Steering Consumers to Higher Interest Rates Costs Mortgage Company $19 Million

CFPB Orders RPM Mortgage to Pay $19 Million for Steering Consumers Into Costlier Mortgages

Steering Consumers

It appears that mortgage companies and loan officers still do not grasp the full extent of the Consumer Financial Protection Bureau’s (CFPB) effort to protect consumers from higher loan costs from steering consumers into higher interest rates. The CFPB announced today new fines for RPM Mortgage. The CFPB revised the Loan Officer Compensation Rule and it went into effect July 21, 2011. It was very clear that a Mortgage Loan Officer could not increase their compensation by charging a borrower a higher interest rate. It appears that RPM Mortgage got creative in its efforts to get around the rule. First, they created a separate account for each loan officer to put the “profits” into. Second, the loan officer then used these “profits” to increase their income, cover short falls and pay marketing expenses. All of these acts are violations of the rules prohibiting bonuses to loan officers for steering business to higher interest rates.

Erwin Robert Hirt, the CEO of the company, was held personally liable for those acts as well. Pretty clear the CFPB is very serious about protecting the consumer. Hirt and RPM will pay $1 million each to the Penalty fund and RPM to pay $18 Million in redress to these consumers whose loans were affected by this practice. If you were a borrower and customer of RPM, you may be owed redress. Reach out to the CFPB as soon as possible.

The message to loan officers is pretty clear. The Loan Officer Compensation Rule is clear that a mortgage loan officer must set their commission rate and cannot affect their commission by steering a consumer into other loans or interest rates. They must make the same commission rate on all loans regardless of program or interest rate. Creative efforts to avoid the rule will just result in ever increasing fines.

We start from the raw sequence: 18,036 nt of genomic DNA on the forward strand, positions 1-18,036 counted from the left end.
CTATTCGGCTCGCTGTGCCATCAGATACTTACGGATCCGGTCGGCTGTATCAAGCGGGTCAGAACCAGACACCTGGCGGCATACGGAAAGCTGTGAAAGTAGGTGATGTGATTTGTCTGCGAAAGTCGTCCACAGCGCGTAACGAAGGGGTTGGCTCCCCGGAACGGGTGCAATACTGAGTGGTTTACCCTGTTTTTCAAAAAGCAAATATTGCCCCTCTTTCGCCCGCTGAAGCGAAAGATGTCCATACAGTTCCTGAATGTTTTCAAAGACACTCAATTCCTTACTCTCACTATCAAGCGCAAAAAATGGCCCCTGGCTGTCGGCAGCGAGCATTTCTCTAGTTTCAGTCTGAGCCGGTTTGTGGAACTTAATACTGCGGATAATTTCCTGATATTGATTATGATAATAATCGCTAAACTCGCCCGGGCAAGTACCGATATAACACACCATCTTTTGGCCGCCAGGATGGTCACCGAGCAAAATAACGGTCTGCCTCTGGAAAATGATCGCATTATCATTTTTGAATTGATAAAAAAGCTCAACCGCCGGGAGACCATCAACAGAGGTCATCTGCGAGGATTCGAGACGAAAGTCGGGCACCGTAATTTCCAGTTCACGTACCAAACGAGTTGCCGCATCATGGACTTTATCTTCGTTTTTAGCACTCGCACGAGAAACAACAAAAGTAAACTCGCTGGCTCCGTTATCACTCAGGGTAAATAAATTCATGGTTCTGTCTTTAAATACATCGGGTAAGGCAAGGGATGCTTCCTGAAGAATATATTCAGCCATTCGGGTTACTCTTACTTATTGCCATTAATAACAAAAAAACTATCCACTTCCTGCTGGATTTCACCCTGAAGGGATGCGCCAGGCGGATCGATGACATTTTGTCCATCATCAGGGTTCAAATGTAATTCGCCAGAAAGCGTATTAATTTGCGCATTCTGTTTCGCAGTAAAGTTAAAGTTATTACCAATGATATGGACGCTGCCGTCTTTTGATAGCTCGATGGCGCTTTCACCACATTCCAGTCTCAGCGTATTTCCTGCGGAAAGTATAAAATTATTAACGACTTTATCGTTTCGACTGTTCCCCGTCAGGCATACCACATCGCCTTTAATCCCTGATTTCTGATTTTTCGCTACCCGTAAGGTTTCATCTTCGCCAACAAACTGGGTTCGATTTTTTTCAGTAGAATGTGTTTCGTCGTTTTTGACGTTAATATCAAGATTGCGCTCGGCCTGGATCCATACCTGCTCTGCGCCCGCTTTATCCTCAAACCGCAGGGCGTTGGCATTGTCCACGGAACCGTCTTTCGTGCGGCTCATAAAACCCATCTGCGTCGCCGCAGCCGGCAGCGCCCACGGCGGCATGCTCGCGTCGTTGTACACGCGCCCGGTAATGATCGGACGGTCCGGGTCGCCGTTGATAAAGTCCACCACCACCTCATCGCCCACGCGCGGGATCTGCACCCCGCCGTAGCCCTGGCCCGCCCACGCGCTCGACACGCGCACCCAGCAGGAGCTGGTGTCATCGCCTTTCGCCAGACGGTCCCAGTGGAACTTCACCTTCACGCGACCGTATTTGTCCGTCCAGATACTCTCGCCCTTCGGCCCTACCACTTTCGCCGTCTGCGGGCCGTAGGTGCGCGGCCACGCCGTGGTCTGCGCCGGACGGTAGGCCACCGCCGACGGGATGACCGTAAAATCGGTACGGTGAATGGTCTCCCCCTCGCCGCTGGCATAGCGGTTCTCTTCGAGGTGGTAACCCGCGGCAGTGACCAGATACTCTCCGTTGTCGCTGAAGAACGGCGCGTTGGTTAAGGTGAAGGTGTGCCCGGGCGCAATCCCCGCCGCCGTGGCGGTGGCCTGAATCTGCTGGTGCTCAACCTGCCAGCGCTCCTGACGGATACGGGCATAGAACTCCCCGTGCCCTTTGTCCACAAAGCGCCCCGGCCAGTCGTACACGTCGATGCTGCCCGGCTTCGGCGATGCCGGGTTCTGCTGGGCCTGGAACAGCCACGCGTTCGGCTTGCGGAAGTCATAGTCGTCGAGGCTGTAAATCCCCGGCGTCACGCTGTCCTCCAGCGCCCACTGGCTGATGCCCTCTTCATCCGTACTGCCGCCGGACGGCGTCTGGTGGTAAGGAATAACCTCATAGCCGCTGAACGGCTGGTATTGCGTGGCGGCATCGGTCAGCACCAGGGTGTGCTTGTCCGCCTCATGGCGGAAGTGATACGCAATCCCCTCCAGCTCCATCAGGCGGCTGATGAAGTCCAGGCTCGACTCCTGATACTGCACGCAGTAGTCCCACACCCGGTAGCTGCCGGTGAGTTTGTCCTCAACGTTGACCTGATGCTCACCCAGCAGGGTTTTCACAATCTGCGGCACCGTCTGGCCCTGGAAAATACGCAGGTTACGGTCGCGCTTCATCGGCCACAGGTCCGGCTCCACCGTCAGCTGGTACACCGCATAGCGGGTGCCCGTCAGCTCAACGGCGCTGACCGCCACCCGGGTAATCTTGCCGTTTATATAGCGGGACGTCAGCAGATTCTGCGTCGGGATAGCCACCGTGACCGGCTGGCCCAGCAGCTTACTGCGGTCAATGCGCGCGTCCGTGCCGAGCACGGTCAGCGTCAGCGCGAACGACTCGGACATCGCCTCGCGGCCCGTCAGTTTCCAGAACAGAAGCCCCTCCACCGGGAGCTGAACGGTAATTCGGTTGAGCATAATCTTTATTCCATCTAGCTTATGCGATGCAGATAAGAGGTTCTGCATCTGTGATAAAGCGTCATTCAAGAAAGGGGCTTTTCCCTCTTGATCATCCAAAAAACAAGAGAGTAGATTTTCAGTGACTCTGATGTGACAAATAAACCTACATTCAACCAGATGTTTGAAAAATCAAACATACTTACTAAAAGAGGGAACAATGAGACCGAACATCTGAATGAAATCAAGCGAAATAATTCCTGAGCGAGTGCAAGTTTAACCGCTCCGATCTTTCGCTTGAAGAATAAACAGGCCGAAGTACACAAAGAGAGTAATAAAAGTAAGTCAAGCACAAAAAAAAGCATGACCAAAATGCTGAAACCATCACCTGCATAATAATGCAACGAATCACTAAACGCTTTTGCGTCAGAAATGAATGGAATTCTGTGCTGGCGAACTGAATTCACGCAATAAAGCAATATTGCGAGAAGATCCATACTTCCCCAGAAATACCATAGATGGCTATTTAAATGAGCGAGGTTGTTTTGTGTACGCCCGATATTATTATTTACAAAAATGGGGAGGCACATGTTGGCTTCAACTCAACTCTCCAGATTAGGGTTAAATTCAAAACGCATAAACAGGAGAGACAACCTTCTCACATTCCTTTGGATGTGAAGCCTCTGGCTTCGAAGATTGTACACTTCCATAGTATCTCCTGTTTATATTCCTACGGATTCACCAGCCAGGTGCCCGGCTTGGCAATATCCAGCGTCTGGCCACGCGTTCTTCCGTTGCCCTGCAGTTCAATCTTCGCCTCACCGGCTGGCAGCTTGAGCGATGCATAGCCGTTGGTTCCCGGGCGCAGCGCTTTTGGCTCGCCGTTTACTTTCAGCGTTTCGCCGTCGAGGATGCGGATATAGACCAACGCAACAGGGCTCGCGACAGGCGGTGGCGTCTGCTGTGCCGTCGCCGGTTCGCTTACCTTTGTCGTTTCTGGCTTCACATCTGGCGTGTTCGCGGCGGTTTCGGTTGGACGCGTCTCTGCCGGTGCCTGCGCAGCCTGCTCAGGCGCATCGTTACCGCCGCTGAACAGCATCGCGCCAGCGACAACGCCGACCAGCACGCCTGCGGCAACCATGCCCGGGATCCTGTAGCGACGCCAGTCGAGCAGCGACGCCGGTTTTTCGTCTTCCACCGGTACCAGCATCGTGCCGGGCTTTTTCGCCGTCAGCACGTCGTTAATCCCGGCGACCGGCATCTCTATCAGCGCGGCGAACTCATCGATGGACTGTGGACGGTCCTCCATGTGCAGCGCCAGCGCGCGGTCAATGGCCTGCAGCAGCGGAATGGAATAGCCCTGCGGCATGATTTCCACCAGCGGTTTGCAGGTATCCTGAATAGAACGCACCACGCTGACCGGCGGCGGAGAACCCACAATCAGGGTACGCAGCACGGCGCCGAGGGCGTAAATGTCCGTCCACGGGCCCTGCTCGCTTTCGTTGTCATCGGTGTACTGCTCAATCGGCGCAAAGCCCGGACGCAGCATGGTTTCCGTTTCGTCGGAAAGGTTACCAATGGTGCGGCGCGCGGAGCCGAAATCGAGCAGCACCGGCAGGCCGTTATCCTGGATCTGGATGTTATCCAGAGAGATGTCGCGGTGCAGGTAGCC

Technically, violations of this rule and Consumer Financial Protection Act (CFPA) are grounds for removal from the National Mortgage Licensing System. In addition, California would withdraw their individual mortgage loan officer licensing.

If you are a consumer and are having issues with your mortgage or feel that you were damaged in some way by acts of your lender, contact us to set up a consultation to discuss your legal rights.

About Kevin Hardin

Kevin W. Hardin is a 22 year veteran of the Mortgage and Real Estate industries. He holds a Juris Doctor (JD) degree from Concord Law School and a CMB (Certified Mortgage Banker) from the Mortgage Bankers Association. He is a Senior Loan Officer at HomeStreet Bank. He works with Borrowers, Attorneys, Title Companies, Real Estate Agents and Mortgage Companies on mortgage law issues.

Comments

  1. I don’t get it. If it doesn’t follow the Constitution, how can it be done? If this “recess atmpinpoent” was made when the Senate was not in recess, how can it stand? What’s the use of having a Constitution if no one is being held to it? Should there be a lawsuit? Should the appointed person simply not be recognized? Should the agency’s funding be withheld? I just don’t get it! If it’s blatantly unConstitutional, it shouldn’t be allowed to happen! How do we nullify this?

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